NMR spectroscopy is an established, versatile technique for the detection of molecular interactions, even when these interactions are weak. Signal enhancement by several orders of magnitude through dynamic nuclear polarization alleviates several practical limitations of NMR-based interaction studies. This enhanced non-equilibrium polarization contributes sensitivity for the detection of molecular interactions in a single NMR transient. We show that direct 13C NMR ligand binding studies at natural isotopic abundance of 13C gets feasible in this way. Resultant screens are easy to interpret and can be performed at 13C concentrations below μM. In addition to such ligand-detected studies of molecular interaction, ligand binding can be assessed and quantified with enzymatic assays that employ hyperpolarized substrates at varying enzyme inhibitor concentrations. The physical labeling of nuclear spins by hyperpolarization thus provides the opportunity to devise fast novel in vitro experiments with low material requirement and without the need for synthetic modifications of target or ligands.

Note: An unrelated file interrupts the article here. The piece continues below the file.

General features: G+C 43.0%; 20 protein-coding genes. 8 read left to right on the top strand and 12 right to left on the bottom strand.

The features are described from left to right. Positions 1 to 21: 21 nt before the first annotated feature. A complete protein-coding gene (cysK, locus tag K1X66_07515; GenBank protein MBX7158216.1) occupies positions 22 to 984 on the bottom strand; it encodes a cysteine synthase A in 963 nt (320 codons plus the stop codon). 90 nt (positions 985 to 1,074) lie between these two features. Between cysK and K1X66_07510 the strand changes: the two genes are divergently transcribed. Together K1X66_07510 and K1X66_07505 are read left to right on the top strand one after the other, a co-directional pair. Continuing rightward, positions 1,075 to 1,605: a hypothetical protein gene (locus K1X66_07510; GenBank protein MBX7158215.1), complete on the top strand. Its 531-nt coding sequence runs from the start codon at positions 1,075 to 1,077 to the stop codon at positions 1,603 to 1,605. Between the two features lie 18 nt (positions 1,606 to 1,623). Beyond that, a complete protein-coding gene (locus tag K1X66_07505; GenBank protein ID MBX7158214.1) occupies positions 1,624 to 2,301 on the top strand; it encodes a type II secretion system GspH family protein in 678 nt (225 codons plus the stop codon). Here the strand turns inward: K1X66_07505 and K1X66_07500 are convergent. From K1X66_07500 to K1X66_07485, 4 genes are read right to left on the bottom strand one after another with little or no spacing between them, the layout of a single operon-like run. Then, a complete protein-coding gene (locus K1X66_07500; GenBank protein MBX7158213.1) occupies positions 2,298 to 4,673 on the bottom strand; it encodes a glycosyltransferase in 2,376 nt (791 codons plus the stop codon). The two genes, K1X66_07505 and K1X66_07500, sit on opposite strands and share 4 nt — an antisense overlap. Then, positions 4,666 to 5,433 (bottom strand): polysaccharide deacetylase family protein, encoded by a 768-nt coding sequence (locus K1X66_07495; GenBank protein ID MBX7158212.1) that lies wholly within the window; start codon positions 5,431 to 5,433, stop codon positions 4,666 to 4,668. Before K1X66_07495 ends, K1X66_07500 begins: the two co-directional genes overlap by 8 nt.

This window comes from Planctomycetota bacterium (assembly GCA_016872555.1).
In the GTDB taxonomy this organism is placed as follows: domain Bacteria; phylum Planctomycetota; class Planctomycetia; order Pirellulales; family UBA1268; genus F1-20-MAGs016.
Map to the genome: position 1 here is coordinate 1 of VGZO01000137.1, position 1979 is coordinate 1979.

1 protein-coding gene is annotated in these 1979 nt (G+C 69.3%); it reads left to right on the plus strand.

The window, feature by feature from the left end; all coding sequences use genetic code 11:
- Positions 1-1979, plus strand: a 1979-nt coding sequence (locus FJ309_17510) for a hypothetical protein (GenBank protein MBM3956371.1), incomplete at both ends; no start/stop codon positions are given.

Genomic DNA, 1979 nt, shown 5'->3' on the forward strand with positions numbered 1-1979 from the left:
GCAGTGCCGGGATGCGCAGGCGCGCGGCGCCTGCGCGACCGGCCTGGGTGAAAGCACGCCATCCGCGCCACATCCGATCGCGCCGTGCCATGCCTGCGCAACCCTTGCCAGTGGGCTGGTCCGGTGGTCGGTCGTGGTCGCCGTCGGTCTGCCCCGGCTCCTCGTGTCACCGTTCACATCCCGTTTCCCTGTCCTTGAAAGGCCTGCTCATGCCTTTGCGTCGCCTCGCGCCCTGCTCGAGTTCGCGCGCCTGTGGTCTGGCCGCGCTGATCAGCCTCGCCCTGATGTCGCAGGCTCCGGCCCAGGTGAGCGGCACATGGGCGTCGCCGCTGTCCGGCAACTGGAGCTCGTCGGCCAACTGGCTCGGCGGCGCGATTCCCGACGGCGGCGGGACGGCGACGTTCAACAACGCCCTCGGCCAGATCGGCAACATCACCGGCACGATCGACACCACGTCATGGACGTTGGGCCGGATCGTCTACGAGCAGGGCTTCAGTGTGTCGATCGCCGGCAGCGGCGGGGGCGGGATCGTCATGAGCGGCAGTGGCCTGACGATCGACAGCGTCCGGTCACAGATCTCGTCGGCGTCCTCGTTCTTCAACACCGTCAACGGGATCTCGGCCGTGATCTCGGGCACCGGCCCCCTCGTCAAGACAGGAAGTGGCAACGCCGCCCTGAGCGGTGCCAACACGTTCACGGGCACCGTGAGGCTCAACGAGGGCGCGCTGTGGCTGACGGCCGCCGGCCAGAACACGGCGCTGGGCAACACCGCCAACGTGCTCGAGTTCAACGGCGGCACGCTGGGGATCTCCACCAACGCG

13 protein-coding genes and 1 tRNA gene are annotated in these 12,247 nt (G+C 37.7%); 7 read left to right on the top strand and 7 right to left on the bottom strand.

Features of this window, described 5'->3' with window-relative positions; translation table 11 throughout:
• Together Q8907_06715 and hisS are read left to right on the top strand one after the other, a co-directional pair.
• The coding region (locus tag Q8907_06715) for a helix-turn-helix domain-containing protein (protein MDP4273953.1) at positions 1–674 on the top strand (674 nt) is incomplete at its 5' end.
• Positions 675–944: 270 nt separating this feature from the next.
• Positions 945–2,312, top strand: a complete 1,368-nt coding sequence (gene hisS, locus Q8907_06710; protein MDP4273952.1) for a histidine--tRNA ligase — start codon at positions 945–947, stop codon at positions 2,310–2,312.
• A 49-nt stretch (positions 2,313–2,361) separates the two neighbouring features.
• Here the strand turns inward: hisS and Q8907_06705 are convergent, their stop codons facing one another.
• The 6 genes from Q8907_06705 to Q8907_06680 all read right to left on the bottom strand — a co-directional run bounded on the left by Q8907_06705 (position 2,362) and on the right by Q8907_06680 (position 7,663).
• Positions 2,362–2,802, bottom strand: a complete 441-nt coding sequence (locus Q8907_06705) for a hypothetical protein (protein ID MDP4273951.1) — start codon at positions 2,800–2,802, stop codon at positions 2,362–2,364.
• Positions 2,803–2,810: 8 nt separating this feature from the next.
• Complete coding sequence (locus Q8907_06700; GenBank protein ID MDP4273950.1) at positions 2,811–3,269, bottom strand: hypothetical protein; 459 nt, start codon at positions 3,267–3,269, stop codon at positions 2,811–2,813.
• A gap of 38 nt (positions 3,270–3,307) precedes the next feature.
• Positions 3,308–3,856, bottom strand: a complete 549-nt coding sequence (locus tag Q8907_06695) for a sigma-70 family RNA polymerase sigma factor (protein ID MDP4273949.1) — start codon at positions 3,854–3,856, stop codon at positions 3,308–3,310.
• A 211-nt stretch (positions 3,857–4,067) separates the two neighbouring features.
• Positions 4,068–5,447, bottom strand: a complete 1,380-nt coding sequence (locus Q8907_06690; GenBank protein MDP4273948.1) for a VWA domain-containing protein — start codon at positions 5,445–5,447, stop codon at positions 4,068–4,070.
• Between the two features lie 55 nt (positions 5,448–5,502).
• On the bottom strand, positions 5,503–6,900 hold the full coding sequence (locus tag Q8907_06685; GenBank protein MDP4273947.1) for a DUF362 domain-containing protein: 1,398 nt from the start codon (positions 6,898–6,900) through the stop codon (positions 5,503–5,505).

- Ligand binding
- Dissolution DNP